Needless to say, the Day Worker Center has not been received with open arms by all Mountain View residents. Many object to the center’s don’t-ask, don’t tell policy on citizenship status.
Black, however, doesn’t see things that way.
“You’re giving a person with three or four kids a job and he’s working his fingers to the bone,” Black says in response. As for hiring a non-citizen, that’s something that he isn’t even sure he has ever done. Just like the Day Worker Center, Black never asks the people he hires whether they are in the United States legally.
When pressed on the issue and asked if he could be taking jobs away from American citizens, Black is incredulous.
“Quit joking me, man,” he snaps. “Where are you going to find someone to do these jobs?”
The way Black sees it, there is plenty of hard, back-breaking work that needs to be done in this country, and he doesn’t see many other groups of people, other than migrant workers, who willingly offering themselves up to do those jobs.
For Antonio’s part, he is certainly willing to take whatever work comes his way. He, his wife and their three children cram into one bedroom of a two-bedroom Mountain View apartment that they share with two others.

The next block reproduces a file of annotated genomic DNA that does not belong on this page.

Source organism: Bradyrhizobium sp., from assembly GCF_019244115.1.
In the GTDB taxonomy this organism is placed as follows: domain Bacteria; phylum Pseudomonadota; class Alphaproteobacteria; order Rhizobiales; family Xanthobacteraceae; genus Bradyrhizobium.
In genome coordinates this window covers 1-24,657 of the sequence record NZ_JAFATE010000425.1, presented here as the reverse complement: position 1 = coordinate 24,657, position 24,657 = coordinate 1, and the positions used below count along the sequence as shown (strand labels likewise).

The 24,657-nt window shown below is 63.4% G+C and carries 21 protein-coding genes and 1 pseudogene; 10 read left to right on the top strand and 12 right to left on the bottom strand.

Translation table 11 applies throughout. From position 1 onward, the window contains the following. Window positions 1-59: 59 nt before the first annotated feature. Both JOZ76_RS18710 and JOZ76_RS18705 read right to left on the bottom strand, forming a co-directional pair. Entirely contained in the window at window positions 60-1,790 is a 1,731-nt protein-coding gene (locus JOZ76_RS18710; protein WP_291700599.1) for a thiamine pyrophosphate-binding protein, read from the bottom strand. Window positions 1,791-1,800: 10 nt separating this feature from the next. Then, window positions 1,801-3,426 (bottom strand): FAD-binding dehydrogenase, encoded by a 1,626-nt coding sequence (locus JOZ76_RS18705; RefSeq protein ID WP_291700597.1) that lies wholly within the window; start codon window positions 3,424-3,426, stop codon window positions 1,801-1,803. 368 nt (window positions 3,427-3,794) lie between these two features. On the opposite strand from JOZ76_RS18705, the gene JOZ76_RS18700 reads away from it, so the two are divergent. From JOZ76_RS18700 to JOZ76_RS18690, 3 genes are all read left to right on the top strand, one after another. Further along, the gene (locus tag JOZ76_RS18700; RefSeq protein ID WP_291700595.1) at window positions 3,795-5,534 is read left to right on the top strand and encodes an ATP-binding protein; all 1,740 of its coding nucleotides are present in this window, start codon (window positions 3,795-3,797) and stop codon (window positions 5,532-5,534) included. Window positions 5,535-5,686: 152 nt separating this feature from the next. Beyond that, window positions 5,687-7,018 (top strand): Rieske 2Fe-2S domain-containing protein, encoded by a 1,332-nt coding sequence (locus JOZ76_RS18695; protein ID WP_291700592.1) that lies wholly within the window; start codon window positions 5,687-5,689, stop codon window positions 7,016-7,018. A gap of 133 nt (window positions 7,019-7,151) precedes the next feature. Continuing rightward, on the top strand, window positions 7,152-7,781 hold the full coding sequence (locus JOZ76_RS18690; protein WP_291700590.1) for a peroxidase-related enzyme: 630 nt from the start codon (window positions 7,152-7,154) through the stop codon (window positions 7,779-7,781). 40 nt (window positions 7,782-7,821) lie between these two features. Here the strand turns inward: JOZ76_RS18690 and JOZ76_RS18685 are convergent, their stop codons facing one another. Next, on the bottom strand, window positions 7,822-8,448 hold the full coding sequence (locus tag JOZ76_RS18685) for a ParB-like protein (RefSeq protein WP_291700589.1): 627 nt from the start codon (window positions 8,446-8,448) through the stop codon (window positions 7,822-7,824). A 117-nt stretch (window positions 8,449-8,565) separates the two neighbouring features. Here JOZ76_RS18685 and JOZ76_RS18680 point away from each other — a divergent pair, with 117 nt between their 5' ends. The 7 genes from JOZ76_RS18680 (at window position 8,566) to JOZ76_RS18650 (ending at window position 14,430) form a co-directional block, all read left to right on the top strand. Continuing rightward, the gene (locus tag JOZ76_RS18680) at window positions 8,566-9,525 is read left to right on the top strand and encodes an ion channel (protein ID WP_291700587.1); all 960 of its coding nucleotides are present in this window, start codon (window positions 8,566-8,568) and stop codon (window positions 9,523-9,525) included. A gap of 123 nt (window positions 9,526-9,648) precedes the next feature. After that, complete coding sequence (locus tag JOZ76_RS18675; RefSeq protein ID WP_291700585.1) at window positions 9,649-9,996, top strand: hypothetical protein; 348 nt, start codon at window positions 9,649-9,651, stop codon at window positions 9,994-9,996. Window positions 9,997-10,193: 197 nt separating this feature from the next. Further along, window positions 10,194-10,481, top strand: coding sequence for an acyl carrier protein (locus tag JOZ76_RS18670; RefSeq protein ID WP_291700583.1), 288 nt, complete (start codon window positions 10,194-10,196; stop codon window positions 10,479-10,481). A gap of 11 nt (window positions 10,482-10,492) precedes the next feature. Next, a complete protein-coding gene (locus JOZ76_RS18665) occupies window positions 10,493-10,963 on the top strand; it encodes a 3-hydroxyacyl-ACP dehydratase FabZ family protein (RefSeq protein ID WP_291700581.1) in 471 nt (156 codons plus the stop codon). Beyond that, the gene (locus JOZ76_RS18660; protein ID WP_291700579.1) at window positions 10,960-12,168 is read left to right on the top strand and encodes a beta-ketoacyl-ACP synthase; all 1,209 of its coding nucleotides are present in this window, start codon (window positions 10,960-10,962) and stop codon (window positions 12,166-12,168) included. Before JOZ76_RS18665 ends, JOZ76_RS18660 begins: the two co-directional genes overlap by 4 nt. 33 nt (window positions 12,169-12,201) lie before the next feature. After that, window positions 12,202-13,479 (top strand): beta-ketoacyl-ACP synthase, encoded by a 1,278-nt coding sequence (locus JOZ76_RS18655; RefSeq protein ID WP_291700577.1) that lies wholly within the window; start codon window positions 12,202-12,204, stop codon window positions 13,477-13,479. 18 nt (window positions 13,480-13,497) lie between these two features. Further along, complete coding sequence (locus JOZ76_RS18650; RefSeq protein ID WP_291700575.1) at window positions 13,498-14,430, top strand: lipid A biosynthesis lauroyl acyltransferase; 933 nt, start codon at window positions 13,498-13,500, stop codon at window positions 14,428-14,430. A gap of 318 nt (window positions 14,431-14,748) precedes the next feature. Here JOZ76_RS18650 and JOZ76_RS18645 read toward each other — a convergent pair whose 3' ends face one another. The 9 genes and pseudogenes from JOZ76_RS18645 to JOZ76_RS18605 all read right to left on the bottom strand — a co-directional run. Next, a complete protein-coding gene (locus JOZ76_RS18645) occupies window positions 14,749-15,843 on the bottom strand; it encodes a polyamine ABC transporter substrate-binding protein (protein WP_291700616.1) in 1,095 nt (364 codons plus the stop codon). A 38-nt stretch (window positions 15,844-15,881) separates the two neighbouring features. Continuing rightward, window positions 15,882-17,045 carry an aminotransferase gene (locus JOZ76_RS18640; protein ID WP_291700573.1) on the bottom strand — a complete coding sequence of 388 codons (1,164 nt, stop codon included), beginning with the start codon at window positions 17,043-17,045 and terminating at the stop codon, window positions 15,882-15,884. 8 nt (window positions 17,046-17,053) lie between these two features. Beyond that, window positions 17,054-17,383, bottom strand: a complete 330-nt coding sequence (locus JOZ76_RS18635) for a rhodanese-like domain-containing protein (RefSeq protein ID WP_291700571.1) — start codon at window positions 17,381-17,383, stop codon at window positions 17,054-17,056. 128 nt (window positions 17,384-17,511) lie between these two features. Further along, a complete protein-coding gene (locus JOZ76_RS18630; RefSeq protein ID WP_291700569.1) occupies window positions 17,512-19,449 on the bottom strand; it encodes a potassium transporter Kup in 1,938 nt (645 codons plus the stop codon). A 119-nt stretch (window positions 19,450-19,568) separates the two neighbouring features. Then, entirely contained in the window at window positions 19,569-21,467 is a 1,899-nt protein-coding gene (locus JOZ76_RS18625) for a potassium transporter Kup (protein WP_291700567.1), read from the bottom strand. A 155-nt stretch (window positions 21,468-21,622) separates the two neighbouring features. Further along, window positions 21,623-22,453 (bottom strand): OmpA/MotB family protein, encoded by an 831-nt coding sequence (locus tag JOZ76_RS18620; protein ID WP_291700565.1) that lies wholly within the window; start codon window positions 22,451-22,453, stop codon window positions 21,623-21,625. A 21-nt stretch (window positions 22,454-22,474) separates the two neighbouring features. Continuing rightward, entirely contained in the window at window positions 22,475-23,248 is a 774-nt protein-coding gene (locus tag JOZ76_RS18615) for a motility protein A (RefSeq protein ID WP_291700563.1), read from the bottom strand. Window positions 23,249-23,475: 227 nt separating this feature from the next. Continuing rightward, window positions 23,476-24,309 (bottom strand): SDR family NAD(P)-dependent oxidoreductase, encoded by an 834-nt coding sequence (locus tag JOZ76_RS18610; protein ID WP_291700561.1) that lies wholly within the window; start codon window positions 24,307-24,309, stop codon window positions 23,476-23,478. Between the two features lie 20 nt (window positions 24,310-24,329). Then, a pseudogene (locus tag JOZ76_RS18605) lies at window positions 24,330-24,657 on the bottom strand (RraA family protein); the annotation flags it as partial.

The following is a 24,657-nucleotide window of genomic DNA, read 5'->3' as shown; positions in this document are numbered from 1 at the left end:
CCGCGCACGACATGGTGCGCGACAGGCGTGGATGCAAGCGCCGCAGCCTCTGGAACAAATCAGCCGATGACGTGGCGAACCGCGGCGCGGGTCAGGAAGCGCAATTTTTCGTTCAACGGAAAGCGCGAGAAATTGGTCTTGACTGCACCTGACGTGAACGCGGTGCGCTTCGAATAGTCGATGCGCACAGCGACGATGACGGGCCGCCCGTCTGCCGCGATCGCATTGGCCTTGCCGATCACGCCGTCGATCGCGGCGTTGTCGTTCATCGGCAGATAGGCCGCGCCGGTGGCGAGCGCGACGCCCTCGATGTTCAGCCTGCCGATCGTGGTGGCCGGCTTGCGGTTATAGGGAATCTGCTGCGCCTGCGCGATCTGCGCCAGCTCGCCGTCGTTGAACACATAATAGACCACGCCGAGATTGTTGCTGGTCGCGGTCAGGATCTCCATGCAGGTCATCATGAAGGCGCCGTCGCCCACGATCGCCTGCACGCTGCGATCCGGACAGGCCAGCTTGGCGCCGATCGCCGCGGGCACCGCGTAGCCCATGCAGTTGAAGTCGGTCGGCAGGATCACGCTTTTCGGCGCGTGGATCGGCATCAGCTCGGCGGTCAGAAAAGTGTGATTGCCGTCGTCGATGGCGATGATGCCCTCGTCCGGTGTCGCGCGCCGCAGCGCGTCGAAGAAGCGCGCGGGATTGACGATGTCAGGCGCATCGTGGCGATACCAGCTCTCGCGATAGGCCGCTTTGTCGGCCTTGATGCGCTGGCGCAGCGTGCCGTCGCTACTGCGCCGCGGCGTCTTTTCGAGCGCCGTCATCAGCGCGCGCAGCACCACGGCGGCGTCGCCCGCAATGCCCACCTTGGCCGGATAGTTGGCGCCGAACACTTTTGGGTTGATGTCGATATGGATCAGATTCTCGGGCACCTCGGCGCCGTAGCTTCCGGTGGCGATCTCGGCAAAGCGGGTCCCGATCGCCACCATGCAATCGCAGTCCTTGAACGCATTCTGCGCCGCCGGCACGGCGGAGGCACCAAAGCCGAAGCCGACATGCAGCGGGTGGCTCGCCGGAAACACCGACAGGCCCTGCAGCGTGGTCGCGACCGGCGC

He says living in those conditions is worthwhile, considering the alternative back in Cuernavaca. He and his wife together make about $500 during a good week, but that is still more than they might expect to make in a month where they came from. “It is a very difficult situation in Mexico,” he says in Spanish.
And then there is the matter of the schools.
Antonio says that in Mexico he wouldn’t be able to provide his children with the kind of life he wants for them. “In Mexico, I don’t believe this would be possible,” he says, nodding at the newly installed, gleaming solar panel canopies in the Los Altos High School parking lot. “In Mexico, you need much more for this kind of life.”
“The only things ICE is apparently willing to credit to me… are those which they wish to use to imply I was a rogue… I have been made a scapegoat for reasons of political expediency.” – Fired Contractor, Dan Cadman
Detailed letters released today from a former Immigration and Customs Enforcement (ICE) contractor to Representative Zoe Lofgren give rise to grave questions of Department of Homeland Security’s (DHS) transparency and integrity in the administration of the controversial ICE Se Communities (S-Comm) program.
Following the release of internal emails as a result of Freedom of Information Act (FOIA) litigation by the National Day Laborer Organizing Network (NDLON), the Center for Constitutional Rights (CCR) and the Cardozo Law School Immigration Justice Clinic, the federal government has been under pressure to answer questions about the program’s use and scope. The new letters further reveal DHS’ attempts to cover up mismanagement and lies, including questioning the redactions of documents about the opting-out issue that a federal judge ordered federal agencies to release in January.